Chiari I has protean clinical manifestations (1). Tics in patients with Chiari I malformation is very rare; in these cases, it is thought that the Chiari I malformation and the tic are unrelated. However, Berthet et al. have described a case where the tic resolved soon after the patient had foramen magnum decompression for Chiari malformation.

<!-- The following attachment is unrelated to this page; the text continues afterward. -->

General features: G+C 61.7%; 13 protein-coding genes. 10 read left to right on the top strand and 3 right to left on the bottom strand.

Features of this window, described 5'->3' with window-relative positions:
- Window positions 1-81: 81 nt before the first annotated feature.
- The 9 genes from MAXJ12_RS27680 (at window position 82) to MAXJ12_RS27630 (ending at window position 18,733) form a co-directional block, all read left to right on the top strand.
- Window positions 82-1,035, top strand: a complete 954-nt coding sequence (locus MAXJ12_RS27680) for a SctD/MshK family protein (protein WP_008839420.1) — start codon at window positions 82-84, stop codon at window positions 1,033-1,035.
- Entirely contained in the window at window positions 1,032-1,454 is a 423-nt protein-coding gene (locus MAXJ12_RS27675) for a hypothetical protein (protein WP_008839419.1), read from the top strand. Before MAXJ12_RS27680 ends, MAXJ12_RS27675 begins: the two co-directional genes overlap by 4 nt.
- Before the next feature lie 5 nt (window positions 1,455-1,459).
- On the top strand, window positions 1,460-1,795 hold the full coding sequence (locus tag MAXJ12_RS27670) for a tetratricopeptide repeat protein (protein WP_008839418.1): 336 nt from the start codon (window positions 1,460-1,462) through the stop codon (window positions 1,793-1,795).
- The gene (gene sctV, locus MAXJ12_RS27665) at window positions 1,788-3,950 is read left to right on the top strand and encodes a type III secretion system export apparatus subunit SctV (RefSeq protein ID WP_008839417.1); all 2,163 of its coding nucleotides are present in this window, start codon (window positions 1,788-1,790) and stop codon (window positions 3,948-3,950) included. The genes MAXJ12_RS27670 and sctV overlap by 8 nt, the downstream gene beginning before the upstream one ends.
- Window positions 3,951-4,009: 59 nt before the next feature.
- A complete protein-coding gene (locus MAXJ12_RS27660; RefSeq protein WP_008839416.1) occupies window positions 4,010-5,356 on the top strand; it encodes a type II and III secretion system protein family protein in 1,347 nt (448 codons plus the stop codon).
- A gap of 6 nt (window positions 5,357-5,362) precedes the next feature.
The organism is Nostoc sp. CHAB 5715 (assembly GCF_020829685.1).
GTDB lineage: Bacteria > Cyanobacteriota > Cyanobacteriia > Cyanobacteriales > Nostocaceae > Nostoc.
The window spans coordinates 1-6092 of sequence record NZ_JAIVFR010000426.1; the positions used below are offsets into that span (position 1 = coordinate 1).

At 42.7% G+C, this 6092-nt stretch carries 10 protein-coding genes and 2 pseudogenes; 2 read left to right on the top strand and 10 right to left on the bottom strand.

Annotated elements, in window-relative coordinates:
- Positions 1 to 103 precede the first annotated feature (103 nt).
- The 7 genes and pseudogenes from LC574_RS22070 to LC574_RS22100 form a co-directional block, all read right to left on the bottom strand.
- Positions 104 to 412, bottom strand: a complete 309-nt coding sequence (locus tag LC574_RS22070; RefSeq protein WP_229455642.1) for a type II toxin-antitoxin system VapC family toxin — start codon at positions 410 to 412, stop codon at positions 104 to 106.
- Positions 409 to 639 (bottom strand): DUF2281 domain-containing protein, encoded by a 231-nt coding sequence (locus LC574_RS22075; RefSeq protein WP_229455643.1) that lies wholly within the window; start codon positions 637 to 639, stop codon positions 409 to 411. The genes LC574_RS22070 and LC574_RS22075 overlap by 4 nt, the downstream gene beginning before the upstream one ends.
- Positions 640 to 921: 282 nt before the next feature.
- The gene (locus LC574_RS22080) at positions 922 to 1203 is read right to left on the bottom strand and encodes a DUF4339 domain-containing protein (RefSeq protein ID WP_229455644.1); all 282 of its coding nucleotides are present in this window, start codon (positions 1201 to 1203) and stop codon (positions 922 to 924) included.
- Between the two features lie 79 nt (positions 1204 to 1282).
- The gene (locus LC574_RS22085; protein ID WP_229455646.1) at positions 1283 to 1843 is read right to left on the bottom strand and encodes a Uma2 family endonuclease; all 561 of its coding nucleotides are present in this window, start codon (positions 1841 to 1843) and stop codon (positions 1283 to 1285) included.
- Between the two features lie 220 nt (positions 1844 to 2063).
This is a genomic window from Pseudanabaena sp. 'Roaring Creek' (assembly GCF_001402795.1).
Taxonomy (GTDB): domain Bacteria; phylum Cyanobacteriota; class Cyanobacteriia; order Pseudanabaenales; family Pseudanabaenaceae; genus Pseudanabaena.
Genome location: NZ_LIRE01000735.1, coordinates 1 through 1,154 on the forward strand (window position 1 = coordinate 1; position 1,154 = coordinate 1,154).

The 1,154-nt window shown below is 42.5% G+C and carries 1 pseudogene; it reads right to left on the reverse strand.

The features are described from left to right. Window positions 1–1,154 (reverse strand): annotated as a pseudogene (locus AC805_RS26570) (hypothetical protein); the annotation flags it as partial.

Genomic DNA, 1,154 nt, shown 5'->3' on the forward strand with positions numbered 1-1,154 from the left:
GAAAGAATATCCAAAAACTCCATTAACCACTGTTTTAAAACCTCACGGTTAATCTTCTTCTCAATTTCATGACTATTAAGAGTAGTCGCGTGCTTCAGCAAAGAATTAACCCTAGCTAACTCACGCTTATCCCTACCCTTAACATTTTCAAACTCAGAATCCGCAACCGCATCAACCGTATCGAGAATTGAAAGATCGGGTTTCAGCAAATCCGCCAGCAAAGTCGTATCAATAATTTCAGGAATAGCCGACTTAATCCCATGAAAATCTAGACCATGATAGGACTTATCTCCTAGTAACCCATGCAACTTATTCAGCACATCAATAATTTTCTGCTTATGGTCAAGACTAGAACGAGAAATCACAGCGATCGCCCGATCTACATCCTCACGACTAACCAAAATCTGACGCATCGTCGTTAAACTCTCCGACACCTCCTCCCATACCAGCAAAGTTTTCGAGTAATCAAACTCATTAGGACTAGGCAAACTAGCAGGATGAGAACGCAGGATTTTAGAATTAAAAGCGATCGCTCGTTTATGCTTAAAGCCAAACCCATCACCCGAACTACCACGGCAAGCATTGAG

The case that Berthet et al. described was a 7-year old boy who had presented to them with tics. The tics manifested as stereotyped movements of head and chest bending forwards and to the left. This abnormal movement was associated with a grimace. During these episodes, the patient felt a sensation of breath locking. The patient was symptomatic for two years. On MRI of the head, the patient was noted to have Chiari I.5 malformation, small posterior fossa and concurrent syringomyelia (D4-D5). No other abnormality was found to account for tics. The patient remained symptomatic from tics for 2-years patient was offered foramen magnum decompression and duraplasty. Following the surgery, the patient’s tic disappeared in the first postoperative week. There was no relapse at the 2-year post-op follow-up.